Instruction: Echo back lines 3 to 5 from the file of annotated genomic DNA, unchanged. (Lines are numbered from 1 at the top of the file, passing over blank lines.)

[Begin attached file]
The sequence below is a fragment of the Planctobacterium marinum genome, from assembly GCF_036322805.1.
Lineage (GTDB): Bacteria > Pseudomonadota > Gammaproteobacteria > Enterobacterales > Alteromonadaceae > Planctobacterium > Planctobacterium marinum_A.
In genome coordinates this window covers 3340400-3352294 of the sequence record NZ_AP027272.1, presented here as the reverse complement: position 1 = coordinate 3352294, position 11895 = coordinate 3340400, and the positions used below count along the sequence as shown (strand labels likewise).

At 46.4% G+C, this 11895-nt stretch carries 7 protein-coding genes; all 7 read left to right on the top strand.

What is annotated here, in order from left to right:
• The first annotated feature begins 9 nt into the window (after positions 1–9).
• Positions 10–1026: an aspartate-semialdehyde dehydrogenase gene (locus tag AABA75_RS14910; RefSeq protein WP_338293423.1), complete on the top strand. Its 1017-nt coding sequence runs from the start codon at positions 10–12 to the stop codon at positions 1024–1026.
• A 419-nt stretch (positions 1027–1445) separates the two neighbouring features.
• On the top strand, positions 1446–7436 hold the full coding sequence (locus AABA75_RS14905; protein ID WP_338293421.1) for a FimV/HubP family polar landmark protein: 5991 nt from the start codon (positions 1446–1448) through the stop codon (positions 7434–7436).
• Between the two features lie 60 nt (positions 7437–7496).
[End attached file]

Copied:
In genome coordinates this window covers 3340400-3352294 of the sequence record NZ_AP027272.1, presented here as the reverse complement: position 1 = coordinate 3352294, position 11895 = coordinate 3340400, and the positions used below count along the sequence as shown (strand labels likewise).

At 46.4% G+C, this 11895-nt stretch carries 7 protein-coding genes; all 7 read left to right on the top strand.

What is annotated here, in order from left to right: